“There are some who will tell you that the last election was simply an accident, never to be repeated again. According to them we only need a new Leader and a new slogan and Canadians will embrace Liberal government again. Or they say an election is right around the corner so we don’t have time to get it right.
“For so many of you who, like me, campaigned on behalf of Liberal candidates last winter, who looked into the eyes of our good neighbours who said ‘no,’ you know in your heart that’s not true. I am here tonight to say it may not be an easier way but there is a way for us to win. We have to win the next election in the right way, and for the right reasons. It requires to us to renew our party. It requires us to present a long-term practical vision for the direction of this country. My friends, Mr. Harper is vulnerable but he is not going to defeat himself. We will defeat him by becoming the Liberal Party that we need to be, no matter when the election is called.”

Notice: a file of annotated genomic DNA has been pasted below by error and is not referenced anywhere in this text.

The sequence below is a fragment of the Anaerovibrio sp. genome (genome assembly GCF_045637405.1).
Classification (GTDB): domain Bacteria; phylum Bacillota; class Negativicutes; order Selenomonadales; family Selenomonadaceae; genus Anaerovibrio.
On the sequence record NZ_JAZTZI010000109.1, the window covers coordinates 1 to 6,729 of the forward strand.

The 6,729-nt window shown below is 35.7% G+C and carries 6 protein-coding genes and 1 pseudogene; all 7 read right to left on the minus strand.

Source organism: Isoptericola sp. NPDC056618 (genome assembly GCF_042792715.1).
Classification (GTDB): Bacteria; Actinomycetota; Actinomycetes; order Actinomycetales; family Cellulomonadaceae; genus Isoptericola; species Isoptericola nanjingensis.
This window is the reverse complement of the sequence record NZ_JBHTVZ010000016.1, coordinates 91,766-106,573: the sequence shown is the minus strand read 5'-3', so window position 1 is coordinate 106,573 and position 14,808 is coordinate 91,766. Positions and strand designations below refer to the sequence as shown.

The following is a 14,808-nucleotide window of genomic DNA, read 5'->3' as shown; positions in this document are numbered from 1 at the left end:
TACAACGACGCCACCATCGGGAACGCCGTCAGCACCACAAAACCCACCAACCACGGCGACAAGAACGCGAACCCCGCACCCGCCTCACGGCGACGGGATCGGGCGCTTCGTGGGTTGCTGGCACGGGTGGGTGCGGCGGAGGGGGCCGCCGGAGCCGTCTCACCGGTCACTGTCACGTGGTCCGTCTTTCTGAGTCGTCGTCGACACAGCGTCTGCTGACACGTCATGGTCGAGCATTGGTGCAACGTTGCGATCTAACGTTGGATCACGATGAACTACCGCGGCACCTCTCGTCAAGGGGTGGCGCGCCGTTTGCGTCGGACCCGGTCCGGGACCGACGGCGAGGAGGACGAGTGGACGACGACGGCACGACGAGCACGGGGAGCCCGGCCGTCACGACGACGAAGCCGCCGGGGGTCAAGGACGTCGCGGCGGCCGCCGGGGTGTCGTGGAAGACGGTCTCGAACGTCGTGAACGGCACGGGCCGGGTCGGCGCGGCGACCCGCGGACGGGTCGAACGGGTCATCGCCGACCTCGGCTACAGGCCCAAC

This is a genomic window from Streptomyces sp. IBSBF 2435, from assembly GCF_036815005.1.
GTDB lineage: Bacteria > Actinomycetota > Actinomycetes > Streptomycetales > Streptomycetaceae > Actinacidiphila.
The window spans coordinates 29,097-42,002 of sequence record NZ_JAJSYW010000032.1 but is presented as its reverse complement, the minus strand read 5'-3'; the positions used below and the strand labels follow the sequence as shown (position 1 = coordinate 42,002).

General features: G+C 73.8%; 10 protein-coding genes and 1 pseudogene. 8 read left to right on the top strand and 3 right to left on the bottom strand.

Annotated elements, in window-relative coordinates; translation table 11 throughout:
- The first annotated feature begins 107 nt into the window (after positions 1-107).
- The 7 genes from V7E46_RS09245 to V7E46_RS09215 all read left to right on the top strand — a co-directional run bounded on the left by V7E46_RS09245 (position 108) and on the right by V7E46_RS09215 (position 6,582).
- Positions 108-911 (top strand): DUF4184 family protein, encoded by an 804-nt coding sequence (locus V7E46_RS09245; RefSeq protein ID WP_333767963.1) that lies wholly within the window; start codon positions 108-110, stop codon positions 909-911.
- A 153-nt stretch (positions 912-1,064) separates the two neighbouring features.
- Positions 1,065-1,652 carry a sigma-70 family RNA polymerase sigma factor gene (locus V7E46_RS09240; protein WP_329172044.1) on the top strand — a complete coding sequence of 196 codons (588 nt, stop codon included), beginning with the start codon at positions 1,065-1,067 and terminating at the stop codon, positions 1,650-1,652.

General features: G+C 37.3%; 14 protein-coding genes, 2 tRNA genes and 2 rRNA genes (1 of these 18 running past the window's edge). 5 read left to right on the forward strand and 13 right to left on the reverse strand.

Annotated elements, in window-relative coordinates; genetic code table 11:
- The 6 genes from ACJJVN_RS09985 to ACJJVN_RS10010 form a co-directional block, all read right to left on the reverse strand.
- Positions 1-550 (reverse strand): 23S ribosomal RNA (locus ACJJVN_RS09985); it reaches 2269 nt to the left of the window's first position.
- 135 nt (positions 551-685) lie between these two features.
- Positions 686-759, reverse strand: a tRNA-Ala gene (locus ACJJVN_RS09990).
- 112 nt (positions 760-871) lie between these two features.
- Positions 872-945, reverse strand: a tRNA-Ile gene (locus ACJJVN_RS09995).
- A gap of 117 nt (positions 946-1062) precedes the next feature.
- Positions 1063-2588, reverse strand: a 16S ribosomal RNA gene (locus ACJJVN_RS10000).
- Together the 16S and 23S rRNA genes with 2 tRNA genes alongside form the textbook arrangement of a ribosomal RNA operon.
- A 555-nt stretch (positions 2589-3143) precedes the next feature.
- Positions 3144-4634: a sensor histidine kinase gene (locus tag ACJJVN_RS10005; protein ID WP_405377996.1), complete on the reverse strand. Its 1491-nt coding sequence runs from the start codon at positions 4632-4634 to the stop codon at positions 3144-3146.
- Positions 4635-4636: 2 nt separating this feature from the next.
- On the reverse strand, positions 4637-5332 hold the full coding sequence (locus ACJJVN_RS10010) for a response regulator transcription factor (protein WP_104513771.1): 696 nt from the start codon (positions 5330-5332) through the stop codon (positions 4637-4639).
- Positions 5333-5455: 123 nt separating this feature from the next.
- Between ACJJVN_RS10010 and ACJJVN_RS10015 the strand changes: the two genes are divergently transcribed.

—Some guy whose name escapes, Dec. 2006
So the Liberals are going to pick a new leader. Let’s say that happens, as expected, next May. The House will probably adjourn a month or so later, giving the new leader a summer to get settled. Then maybe we get an election next fall or early in 2010.
Let’s say—despite Bob Rae’s political genius or Michael Ignatieff’s genius genius or Justin Trudeau’s hair—the Liberals lose that election. Do the Liberals then give their newish leader another chance?
(And, as a follow-up, if the Liberals can’t pick a leader in May that they’re willing to stick with for at least two elections, what’s the point?)